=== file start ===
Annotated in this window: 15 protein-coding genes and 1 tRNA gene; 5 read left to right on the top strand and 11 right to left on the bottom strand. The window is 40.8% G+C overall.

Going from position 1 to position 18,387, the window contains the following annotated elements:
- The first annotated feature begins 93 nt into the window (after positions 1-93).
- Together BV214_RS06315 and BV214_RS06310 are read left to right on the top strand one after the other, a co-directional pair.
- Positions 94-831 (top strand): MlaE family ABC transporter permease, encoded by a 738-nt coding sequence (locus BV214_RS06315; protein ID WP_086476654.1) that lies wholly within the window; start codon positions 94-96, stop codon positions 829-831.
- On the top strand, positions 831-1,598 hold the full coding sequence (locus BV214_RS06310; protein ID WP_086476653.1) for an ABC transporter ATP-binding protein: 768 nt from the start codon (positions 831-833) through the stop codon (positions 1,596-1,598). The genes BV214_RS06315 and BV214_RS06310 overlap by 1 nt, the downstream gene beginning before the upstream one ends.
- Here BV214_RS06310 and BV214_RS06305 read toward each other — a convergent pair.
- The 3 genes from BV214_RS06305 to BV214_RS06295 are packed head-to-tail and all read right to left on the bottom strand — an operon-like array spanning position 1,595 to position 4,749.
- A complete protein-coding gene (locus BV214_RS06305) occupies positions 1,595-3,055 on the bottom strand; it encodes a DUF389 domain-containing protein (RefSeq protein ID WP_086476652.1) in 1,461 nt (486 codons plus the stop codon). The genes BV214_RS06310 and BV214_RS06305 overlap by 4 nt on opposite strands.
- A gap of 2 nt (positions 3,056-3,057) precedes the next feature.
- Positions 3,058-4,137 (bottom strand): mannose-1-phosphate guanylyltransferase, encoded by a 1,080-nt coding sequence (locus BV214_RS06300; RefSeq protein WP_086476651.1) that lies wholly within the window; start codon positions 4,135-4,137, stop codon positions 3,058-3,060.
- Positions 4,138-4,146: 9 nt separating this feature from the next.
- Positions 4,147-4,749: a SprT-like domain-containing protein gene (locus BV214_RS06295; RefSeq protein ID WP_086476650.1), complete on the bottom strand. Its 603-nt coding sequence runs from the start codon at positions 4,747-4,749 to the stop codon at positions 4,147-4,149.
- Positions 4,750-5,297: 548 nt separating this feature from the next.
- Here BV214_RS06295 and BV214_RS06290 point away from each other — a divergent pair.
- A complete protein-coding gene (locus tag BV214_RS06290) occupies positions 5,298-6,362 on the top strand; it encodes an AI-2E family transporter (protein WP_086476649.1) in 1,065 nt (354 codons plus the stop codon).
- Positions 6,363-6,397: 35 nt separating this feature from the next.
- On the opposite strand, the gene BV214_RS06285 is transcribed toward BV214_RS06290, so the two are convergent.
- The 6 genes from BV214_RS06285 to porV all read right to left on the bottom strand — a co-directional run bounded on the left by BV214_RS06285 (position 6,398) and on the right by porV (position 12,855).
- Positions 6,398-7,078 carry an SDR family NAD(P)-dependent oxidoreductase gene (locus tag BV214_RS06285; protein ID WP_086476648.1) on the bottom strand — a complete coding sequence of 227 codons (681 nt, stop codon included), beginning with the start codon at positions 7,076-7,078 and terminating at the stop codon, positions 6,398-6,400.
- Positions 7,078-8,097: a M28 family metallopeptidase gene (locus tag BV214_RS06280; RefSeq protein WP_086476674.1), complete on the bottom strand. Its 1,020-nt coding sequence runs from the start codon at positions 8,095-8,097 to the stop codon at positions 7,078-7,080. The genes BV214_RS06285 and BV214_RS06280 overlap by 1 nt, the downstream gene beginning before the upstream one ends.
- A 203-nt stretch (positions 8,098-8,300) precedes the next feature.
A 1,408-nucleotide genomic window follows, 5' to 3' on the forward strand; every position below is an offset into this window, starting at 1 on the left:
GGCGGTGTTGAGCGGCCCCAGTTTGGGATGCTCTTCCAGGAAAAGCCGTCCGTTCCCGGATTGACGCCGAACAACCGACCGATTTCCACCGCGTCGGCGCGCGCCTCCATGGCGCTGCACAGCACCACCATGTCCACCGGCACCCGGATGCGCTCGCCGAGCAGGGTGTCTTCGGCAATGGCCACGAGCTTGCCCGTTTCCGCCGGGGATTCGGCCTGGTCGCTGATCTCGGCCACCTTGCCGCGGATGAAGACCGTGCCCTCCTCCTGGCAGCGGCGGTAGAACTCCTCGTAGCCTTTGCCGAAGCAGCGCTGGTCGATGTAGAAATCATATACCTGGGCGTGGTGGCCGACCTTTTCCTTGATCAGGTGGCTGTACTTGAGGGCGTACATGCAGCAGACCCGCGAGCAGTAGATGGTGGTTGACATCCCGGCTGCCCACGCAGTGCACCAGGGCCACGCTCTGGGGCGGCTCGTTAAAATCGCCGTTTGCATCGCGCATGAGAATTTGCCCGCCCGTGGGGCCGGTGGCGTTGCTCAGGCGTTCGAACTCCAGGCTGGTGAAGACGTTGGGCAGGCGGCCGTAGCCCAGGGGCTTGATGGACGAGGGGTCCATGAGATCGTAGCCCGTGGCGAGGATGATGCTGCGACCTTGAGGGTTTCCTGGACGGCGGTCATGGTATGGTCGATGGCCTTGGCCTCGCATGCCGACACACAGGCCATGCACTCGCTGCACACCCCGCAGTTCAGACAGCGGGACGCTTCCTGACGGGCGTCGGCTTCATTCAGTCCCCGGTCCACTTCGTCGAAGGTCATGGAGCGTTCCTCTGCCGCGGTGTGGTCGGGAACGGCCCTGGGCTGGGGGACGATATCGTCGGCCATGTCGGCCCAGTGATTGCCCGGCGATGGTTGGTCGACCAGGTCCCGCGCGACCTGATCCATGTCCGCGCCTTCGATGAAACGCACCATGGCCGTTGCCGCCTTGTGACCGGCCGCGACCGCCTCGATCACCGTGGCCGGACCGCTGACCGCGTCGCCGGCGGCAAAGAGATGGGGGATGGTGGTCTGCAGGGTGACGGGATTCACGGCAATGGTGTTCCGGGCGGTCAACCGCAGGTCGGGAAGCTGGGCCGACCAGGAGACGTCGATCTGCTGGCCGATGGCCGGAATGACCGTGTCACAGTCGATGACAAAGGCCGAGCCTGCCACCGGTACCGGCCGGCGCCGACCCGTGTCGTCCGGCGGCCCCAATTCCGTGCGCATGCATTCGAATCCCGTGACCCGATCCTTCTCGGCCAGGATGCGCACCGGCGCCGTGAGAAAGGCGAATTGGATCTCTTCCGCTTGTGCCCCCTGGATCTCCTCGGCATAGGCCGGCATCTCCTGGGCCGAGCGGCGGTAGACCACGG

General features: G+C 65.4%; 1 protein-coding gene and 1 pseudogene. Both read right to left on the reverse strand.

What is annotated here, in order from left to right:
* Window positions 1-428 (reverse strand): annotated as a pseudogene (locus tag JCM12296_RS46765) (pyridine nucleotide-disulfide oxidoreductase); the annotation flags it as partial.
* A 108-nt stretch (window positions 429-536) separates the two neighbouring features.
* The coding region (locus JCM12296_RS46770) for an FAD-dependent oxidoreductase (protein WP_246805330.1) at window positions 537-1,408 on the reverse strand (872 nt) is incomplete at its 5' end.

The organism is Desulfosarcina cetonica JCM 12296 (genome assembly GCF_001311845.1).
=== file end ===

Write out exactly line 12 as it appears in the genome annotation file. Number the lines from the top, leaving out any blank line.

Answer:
- Positions 4,138-4,146: 9 nt separating this feature from the next.